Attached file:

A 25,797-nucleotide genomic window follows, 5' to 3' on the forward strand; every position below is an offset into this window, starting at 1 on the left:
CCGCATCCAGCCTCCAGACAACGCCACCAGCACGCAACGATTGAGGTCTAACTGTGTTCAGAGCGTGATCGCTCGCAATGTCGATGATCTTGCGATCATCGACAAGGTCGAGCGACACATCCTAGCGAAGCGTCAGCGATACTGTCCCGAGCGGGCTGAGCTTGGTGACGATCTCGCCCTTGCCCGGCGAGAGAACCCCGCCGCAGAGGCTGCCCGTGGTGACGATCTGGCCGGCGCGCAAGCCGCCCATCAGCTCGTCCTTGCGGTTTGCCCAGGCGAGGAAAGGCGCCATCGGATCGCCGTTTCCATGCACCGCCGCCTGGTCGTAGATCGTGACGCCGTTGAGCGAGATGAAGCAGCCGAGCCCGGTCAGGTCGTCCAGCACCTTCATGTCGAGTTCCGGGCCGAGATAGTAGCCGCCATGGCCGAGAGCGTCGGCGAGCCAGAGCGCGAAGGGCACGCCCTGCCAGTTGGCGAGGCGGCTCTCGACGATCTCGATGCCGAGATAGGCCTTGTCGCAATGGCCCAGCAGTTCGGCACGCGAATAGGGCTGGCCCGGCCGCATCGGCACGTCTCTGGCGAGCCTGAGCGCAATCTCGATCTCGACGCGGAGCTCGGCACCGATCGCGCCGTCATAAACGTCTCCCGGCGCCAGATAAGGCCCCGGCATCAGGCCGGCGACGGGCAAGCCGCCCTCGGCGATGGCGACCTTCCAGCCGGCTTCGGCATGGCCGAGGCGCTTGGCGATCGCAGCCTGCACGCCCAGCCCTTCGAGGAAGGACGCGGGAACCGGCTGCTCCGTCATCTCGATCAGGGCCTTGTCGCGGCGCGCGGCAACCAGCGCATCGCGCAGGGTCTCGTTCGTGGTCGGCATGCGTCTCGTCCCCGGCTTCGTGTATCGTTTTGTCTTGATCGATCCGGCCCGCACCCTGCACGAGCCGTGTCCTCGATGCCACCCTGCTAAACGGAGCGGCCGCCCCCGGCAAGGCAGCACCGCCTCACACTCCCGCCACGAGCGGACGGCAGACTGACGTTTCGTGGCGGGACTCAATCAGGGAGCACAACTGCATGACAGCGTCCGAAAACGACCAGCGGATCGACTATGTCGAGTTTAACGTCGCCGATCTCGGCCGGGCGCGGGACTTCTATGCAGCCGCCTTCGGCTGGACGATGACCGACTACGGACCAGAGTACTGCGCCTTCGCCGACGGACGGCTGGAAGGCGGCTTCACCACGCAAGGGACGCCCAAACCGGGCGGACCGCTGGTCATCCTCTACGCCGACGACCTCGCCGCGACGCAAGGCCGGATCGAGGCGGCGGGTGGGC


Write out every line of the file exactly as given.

A 25,797-nucleotide genomic window follows, 5' to 3' on the forward strand; every position below is an offset into this window, starting at 1 on the left:
CCGCATCCAGCCTCCAGACAACGCCACCAGCACGCAACGATTGAGGTCTAACTGTGTTCAGAGCGTGATCGCTCGCAATGTCGATGATCTTGCGATCATCGACAAGGTCGAGCGACACATCCTAGCGAAGCGTCAGCGATACTGTCCCGAGCGGGCTGAGCTTGGTGACGATCTCGCCCTTGCCCGGCGAGAGAACCCCGCCGCAGAGGCTGCCCGTGGTGACGATCTGGCCGGCGCGCAAGCCGCCCATCAGCTCGTCCTTGCGGTTTGCCCAGGCGAGGAAAGGCGCCATCGGATCGCCGTTTCCATGCACCGCCGCCTGGTCGTAGATCGTGACGCCGTTGAGCGAGATGAAGCAGCCGAGCCCGGTCAGGTCGTCCAGCACCTTCATGTCGAGTTCCGGGCCGAGATAGTAGCCGCCATGGCCGAGAGCGTCGGCGAGCCAGAGCGCGAAGGGCACGCCCTGCCAGTTGGCGAGGCGGCTCTCGACGATCTCGATGCCGAGATAGGCCTTGTCGCAATGGCCCAGCAGTTCGGCACGCGAATAGGGCTGGCCCGGCCGCATCGGCACGTCTCTGGCGAGCCTGAGCGCAATCTCGATCTCGACGCGGAGCTCGGCACCGATCGCGCCGTCATAAACGTCTCCCGGCGCCAGATAAGGCCCCGGCATCAGGCCGGCGACGGGCAAGCCGCCCTCGGCGATGGCGACCTTCCAGCCGGCTTCGGCATGGCCGAGGCGCTTGGCGATCGCAGCCTGCACGCCCAGCCCTTCGAGGAAGGACGCGGGAACCGGCTGCTCCGTCATCTCGATCAGGGCCTTGTCGCGGCGCGCGGCAACCAGCGCATCGCGCAGGGTCTCGTTCGTGGTCGGCATGCGTCTCGTCCCCGGCTTCGTGTATCGTTTTGTCTTGATCGATCCGGCCCGCACCCTGCACGAGCCGTGTCCTCGATGCCACCCTGCTAAACGGAGCGGCCGCCCCCGGCAAGGCAGCACCGCCTCACACTCCCGCCACGAGCGGACGGCAGACTGACGTTTCGTGGCGGGACTCAATCAGGGAGCACAACTGCATGACAGCGTCCGAAAACGACCAGCGGATCGACTATGTCGAGTTTAACGTCGCCGATCTCGGCCGGGCGCGGGACTTCTATGCAGCCGCCTTCGGCTGGACGATGACCGACTACGGACCAGAGTACTGCGCCTTCGCCGACGGACGGCTGGAAGGCGGCTTCACCACGCAAGGGACGCCCAAACCGGGCGGACCGCTGGTCATCCTCTACGCCGACGACCTCGCCGCGACGCAAGGCCGGATCGAGGCGGCGGGTGGGC